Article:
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In this innovative and intelligent book, British novelist and essayist Bracewell (The Nineties: When Surface Was Depth) explores how the 1972 release of the eponymously named debut album by Roxy Music—a manifesto written in the language of heavily stylized, nuanced and atmospheric pop and rock music—was actually the culmination of a decade-long British movement in which fine art and the avant-garde met the vivacity of pop and fashion with the goal of dissolving the boundaries between high and low art forms. Bracewell describes in fascinating detail a range of famous and obscure artists, first in the fine arts departments at Newcastle and Reading universities and later in the London of the swinging '60s, and delivers in effect a history of the British pop art movement, with special praise for the influence of artist Richard Hamilton at Newcastle, with whom Roxy Music's Bryan Ferry studied. By the time Bracewell ends his look at Roxy Music at its moment of becoming, he has definitively shown how the roots of Ferry's artistic vision of the band, both as a musical group and as a pop art concept, helped him produce one of the most original groups of its time, fusing an eclectic range of influences from modern music, popular culture and fine art (Dec.)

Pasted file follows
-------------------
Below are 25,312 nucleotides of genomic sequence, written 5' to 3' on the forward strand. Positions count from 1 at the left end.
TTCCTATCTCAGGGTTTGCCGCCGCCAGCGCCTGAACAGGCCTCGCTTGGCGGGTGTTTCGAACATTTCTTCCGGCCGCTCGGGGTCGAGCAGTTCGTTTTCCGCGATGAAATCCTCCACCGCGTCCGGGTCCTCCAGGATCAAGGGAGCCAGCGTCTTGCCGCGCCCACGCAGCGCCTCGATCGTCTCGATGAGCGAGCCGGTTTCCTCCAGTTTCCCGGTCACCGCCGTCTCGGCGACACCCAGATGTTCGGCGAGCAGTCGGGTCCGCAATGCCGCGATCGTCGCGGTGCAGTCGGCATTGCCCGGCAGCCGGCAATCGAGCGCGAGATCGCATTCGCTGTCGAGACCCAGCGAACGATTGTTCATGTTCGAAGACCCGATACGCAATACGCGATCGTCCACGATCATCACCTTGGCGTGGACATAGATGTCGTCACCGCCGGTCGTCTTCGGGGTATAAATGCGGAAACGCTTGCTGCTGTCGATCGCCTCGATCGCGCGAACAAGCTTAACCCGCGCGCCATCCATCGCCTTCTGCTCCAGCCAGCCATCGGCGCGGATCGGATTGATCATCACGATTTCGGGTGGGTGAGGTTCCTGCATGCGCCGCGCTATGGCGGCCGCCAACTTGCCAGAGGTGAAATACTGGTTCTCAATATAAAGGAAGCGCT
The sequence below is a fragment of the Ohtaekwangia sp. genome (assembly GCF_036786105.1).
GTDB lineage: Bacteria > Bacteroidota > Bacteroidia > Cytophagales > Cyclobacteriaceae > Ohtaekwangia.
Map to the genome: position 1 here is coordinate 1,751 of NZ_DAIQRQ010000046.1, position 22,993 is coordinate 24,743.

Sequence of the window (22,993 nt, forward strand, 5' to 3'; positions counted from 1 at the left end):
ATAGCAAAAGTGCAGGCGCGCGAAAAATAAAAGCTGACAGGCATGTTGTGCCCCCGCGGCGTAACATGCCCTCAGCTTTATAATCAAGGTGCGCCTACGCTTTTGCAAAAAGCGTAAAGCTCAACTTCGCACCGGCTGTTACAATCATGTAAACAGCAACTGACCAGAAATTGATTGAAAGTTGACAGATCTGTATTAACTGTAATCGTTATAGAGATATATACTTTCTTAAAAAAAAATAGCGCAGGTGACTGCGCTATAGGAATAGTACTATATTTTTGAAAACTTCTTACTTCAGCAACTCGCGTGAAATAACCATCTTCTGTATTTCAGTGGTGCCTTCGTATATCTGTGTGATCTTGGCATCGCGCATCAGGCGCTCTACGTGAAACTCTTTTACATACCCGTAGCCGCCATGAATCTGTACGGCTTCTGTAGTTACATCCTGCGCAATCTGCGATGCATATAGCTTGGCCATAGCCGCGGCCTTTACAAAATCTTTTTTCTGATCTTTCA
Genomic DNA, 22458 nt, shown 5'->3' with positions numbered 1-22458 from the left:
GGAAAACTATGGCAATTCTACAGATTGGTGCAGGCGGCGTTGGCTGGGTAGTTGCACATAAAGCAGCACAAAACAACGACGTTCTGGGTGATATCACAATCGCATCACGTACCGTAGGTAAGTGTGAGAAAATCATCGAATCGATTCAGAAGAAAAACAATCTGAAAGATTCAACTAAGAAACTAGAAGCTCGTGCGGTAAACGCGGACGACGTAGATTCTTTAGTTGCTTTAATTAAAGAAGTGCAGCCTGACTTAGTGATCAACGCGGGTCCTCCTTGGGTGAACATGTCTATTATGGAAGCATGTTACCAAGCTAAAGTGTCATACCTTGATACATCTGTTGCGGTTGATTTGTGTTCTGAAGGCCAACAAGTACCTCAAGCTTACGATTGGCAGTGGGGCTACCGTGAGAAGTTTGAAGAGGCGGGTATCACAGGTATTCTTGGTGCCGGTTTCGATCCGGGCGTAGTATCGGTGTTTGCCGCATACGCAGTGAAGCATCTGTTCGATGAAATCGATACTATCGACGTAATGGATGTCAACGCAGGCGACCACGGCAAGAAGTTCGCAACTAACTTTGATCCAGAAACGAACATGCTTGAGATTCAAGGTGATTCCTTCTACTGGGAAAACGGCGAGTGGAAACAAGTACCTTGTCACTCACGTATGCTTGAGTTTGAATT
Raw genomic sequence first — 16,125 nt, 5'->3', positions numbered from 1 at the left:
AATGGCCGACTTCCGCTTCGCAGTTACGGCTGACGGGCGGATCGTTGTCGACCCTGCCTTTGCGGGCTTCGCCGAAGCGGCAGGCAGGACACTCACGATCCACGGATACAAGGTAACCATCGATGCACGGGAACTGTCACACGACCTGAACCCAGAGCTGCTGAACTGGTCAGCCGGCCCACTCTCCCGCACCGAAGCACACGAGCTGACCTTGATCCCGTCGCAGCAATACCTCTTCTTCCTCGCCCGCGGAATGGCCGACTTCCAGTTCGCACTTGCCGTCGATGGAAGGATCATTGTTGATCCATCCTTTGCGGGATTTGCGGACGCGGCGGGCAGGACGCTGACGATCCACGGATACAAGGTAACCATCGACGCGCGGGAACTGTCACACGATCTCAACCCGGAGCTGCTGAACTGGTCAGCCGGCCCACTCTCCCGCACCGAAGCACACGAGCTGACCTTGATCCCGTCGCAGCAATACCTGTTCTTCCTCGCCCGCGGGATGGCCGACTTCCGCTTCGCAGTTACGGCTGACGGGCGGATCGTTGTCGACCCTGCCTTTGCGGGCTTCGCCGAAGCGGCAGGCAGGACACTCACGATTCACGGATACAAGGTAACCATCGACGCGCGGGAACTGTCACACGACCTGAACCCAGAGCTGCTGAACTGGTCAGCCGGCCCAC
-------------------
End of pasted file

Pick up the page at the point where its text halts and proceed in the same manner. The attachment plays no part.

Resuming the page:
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Curled Up with a Good Book, 1/25/09
“Through a treasure trove of interviews, Bracewell often steps back to let the individuals tell their own story…However he is not afraid to add is own often astute observations from time to time…Part biography, part pop art appreciation, part late '60s/early '70s cultural study, this book equals more than the sum of its parts.”
the item that I had ordered which was mentioned above the book about roxy music called remake/remodel becoming roxy music was shipped and delivered right on time with no problems... Read morePublished 20 months ago by Eric Stuart Massar
Good on the early life of Ferry and Mackay with a lot of detail on rather marginal characters. Disappointing that there was less detail on the band dynamics in the early years... Read morePublished on May 9, 2013 by Steven Clifford
I found this book almost completely unreadable. I guess if you are interested in the obscure machinations of the avant-guarde art scene in 1950s/60s Newcastle then you might be... Read morePublished on April 19, 2009 by Amazon Customer